July/Aug 2022 • Vol. XLIV No. 4 PoetryMarch 14, 2024 |

The Caged Skylark Reflected on a Green Vase

The Kenyon Review · Two Poems by Diane Mehta I’d been sitting at the table, feigning diligence, though my mind was ricocheting between tumults that have become, for all their toil, procedural. The year was so off-kilter that you’d think some river god, like Skamander in the Iliad rising up to kill killer Achilles for damning up his watercourse with corpses, would flood our world and hide the living. I put the book down, distracted at my distraction as usual. I stare at the sea-green vase my son made, always ahead of my gaze at the table, and consider how the glaze gets heavier near the rim. It changes the color just enough to remind me color is made of more than one thing. It could be green tea, seaweed, mint, fern, the bluest soft green of the Indian ring-necked parakeet. The rim craters as if ash and fire once poured out, which is a little like firing the piece in a kiln and waiting for what emerges as it cools. I stare and turn my head sideways at the light-desig

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Photo of Diane Mehta
Diane Mehta was born in Frankfurt, grew up in Bombay and New Jersey, studied in Boston, and now makes her home in New York City. Her second poetry collection will be published with Arrowsmith Press (2023) and her novel with OR Books (2024). She is also the author of the poetry collection Forest with Castanets (2019) and How to Write Poetry (2005). Her work has been recognized by the Peter Heinegg Literary Award, the Café Royal Cultural Foundation, a Kirby-Mewshaw fellowship at Civitella Ranieri, and fellowship at Yaddo. She was the founding managing editor of A Public Space, launched and edited Glossolalia for PEN America to publish writing from traditionally underrepresented languages, and was executive nonfiction editor for Guernica. She publishes poetry, essays, and criticism for The New Yorker, The New York Times, The Harvard Review, The Kenyon Review, The Notre Dame Review, American Poetry Review, and A Public Space.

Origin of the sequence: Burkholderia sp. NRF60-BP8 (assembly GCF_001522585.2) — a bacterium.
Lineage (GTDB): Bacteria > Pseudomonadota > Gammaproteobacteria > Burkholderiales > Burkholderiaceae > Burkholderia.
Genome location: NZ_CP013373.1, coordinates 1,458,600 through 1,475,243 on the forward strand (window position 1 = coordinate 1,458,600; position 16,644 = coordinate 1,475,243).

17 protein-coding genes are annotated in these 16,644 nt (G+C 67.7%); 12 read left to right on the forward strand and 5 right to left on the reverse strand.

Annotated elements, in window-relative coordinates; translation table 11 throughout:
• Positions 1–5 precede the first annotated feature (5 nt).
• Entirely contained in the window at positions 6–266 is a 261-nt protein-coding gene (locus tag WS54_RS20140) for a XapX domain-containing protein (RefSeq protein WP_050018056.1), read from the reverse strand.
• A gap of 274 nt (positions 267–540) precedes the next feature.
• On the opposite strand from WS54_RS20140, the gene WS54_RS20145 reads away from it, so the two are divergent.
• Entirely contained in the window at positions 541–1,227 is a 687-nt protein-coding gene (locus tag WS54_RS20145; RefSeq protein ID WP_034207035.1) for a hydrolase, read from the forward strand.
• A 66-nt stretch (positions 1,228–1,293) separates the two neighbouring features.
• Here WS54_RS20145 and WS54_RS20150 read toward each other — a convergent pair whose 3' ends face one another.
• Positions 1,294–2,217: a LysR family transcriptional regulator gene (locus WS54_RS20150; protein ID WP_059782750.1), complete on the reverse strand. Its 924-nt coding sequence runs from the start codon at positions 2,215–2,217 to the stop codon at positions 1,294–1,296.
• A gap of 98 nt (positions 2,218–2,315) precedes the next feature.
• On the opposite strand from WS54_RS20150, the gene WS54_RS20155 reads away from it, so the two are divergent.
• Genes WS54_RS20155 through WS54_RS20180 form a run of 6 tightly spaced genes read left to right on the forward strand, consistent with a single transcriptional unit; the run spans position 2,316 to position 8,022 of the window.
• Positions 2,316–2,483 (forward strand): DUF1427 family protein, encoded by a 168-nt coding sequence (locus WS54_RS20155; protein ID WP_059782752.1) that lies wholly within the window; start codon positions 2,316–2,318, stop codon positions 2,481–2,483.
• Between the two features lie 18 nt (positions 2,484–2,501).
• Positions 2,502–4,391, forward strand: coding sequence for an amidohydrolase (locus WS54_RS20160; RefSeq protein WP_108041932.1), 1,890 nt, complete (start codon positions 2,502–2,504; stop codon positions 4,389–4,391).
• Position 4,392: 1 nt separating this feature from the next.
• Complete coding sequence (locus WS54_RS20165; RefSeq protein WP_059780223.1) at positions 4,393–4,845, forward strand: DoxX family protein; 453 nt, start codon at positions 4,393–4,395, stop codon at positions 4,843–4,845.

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The Kenyon Review · Two Poems by Diane Mehta I’d been sitting at the table, feigning diligence, though my mind was ricocheting between tumults that have become, for all their […]

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